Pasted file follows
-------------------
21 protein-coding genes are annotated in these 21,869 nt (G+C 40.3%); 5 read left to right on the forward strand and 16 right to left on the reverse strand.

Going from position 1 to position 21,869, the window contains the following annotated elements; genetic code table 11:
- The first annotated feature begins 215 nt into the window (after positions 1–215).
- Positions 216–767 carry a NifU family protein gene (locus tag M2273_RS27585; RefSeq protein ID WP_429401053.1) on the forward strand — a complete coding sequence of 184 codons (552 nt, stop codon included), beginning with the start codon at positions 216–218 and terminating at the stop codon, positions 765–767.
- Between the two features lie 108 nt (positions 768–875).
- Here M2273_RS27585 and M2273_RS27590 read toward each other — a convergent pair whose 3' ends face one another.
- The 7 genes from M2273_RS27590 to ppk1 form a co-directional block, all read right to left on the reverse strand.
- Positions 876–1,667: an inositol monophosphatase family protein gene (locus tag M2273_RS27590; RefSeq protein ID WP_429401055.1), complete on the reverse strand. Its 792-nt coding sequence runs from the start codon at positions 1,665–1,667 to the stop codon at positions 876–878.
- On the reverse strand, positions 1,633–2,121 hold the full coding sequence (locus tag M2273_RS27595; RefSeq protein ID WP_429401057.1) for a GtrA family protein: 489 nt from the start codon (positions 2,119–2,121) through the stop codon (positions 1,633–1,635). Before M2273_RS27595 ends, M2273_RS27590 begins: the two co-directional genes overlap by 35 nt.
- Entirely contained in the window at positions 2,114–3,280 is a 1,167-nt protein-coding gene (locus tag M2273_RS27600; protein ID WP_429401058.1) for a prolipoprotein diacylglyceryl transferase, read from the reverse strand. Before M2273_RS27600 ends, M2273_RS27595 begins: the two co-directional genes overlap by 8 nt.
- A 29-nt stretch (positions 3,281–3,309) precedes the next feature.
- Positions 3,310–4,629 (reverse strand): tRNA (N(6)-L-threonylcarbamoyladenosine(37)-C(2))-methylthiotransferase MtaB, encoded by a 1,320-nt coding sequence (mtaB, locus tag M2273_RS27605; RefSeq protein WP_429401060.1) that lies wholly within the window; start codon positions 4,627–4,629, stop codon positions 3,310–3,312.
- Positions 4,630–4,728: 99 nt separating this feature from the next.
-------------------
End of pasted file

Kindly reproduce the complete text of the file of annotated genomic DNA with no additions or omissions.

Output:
21 protein-coding genes are annotated in these 21,869 nt (G+C 40.3%); 5 read left to right on the forward strand and 16 right to left on the reverse strand.

Going from position 1 to position 21,869, the window contains the following annotated elements; genetic code table 11:
- The first annotated feature begins 215 nt into the window (after positions 1–215).
- Positions 216–767 carry a NifU family protein gene (locus tag M2273_RS27585; RefSeq protein ID WP_429401053.1) on the forward strand — a complete coding sequence of 184 codons (552 nt, stop codon included), beginning with the start codon at positions 216–218 and terminating at the stop codon, positions 765–767.
- Between the two features lie 108 nt (positions 768–875).
- Here M2273_RS27585 and M2273_RS27590 read toward each other — a convergent pair whose 3' ends face one another.
- The 7 genes from M2273_RS27590 to ppk1 form a co-directional block, all read right to left on the reverse strand.
- Positions 876–1,667: an inositol monophosphatase family protein gene (locus tag M2273_RS27590; RefSeq protein ID WP_429401055.1), complete on the reverse strand. Its 792-nt coding sequence runs from the start codon at positions 1,665–1,667 to the stop codon at positions 876–878.
- On the reverse strand, positions 1,633–2,121 hold the full coding sequence (locus tag M2273_RS27595; RefSeq protein ID WP_429401057.1) for a GtrA family protein: 489 nt from the start codon (positions 2,119–2,121) through the stop codon (positions 1,633–1,635). Before M2273_RS27595 ends, M2273_RS27590 begins: the two co-directional genes overlap by 35 nt.
- Entirely contained in the window at positions 2,114–3,280 is a 1,167-nt protein-coding gene (locus tag M2273_RS27600; protein ID WP_429401058.1) for a prolipoprotein diacylglyceryl transferase, read from the reverse strand. Before M2273_RS27600 ends, M2273_RS27595 begins: the two co-directional genes overlap by 8 nt.
- A 29-nt stretch (positions 3,281–3,309) precedes the next feature.
- Positions 3,310–4,629 (reverse strand): tRNA (N(6)-L-threonylcarbamoyladenosine(37)-C(2))-methylthiotransferase MtaB, encoded by a 1,320-nt coding sequence (mtaB, locus tag M2273_RS27605; RefSeq protein WP_429401060.1) that lies wholly within the window; start codon positions 4,627–4,629, stop codon positions 3,310–3,312.
- Positions 4,630–4,728: 99 nt separating this feature from the next.